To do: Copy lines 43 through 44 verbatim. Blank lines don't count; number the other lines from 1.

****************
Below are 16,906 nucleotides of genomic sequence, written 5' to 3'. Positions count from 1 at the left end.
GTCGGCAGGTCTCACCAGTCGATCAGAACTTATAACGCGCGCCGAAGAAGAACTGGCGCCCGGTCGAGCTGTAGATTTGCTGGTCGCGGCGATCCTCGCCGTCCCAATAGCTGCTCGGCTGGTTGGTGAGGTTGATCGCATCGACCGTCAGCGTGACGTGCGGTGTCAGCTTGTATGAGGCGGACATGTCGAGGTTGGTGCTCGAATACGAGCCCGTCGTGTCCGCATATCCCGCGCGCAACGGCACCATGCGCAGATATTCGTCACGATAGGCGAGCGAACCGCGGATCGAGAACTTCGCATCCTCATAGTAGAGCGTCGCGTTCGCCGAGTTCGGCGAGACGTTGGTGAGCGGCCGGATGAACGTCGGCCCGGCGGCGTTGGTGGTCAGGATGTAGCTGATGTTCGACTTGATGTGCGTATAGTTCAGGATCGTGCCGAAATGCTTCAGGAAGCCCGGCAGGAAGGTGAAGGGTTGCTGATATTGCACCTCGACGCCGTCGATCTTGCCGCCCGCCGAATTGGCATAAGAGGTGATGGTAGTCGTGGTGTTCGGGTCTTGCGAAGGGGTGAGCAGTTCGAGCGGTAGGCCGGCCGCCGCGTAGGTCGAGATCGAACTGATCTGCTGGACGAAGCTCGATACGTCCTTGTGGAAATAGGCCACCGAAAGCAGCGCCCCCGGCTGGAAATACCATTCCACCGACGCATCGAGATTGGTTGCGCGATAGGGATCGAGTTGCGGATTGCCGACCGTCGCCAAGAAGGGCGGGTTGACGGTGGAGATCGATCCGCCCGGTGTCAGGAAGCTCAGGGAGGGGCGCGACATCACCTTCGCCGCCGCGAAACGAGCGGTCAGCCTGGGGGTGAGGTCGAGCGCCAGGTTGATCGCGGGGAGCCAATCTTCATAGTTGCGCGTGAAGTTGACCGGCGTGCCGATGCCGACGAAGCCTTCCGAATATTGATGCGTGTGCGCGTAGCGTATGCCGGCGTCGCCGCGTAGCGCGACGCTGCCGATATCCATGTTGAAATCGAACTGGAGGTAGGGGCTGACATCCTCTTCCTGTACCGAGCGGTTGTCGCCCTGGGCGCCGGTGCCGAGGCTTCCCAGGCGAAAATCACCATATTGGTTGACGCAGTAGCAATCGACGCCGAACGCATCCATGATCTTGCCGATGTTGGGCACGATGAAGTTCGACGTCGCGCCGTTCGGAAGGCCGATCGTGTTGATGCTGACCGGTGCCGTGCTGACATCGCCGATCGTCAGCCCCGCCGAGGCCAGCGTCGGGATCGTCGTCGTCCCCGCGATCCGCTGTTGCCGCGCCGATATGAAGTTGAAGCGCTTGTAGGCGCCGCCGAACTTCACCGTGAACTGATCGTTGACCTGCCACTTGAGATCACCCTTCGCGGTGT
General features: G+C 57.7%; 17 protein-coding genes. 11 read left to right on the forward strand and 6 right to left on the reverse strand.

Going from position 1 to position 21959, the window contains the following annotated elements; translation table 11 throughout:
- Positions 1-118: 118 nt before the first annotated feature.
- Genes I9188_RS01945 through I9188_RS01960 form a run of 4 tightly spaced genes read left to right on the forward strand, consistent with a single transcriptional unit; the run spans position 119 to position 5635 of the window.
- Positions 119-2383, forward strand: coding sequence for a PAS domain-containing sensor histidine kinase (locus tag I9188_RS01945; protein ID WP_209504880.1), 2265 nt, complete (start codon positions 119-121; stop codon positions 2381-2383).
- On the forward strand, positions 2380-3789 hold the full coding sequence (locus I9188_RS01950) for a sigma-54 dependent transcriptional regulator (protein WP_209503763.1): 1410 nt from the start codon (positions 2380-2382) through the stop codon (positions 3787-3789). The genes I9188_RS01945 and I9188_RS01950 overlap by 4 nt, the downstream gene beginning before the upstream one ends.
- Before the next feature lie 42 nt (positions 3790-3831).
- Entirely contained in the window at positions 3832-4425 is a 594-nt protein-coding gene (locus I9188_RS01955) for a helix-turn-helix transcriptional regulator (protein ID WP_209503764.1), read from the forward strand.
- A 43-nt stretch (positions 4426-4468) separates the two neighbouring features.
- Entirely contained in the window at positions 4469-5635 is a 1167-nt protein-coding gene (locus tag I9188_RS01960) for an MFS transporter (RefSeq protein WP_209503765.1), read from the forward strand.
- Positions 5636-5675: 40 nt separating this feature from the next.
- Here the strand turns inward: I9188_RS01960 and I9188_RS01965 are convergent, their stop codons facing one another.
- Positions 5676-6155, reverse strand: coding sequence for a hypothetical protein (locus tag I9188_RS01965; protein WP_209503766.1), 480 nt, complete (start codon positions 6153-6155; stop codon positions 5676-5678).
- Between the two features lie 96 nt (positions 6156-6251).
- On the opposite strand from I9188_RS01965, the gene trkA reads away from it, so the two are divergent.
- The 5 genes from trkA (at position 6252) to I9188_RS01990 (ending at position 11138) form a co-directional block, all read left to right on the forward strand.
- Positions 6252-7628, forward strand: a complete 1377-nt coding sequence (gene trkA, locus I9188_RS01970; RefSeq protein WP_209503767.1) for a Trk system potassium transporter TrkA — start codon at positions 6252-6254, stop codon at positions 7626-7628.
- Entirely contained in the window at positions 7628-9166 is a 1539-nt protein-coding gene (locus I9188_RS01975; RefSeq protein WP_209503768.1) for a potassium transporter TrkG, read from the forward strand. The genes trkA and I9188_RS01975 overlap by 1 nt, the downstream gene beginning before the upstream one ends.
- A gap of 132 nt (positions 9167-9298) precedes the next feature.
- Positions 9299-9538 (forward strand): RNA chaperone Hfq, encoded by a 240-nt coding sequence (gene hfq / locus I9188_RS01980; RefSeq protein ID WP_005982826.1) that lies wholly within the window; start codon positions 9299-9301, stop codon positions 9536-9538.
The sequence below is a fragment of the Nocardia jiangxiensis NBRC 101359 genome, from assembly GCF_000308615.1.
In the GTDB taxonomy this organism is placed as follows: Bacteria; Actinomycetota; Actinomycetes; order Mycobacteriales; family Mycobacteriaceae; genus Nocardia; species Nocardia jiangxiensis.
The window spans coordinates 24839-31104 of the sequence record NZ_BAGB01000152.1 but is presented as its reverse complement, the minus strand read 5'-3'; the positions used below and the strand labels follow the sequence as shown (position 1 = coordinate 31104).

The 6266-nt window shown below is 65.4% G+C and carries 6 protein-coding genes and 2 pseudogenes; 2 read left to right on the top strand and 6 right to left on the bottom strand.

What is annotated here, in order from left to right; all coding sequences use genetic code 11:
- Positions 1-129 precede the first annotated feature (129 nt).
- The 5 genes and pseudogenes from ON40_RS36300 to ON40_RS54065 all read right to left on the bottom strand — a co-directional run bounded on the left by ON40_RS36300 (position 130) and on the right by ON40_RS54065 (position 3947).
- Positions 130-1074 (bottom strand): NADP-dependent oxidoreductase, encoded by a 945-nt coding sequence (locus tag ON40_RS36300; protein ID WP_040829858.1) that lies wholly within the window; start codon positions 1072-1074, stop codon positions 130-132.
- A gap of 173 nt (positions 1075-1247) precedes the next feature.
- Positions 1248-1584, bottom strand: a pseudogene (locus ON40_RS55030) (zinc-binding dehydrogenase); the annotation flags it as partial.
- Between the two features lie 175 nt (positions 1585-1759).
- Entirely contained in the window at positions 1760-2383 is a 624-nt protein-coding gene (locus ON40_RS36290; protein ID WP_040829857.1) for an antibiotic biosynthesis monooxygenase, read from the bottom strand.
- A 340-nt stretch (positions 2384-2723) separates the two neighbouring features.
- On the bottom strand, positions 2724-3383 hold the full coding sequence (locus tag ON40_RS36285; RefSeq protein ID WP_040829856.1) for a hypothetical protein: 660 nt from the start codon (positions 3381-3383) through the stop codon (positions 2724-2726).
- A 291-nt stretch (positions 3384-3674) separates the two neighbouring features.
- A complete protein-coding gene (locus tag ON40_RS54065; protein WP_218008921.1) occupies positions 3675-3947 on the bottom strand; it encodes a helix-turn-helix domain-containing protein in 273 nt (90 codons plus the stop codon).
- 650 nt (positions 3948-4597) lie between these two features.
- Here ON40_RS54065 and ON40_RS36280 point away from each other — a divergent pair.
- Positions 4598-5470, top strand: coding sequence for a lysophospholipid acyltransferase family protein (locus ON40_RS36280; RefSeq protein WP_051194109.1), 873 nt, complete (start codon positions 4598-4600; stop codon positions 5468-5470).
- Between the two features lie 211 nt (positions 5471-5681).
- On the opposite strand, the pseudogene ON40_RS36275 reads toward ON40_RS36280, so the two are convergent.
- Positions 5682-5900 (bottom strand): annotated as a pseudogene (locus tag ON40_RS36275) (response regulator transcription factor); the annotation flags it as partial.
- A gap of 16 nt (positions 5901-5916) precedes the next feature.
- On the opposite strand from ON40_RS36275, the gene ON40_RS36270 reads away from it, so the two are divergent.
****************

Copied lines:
- On the opposite strand, the pseudogene ON40_RS36275 reads toward ON40_RS36280, so the two are convergent.
- Positions 5682-5900 (bottom strand): annotated as a pseudogene (locus tag ON40_RS36275) (response regulator transcription factor); the annotation flags it as partial.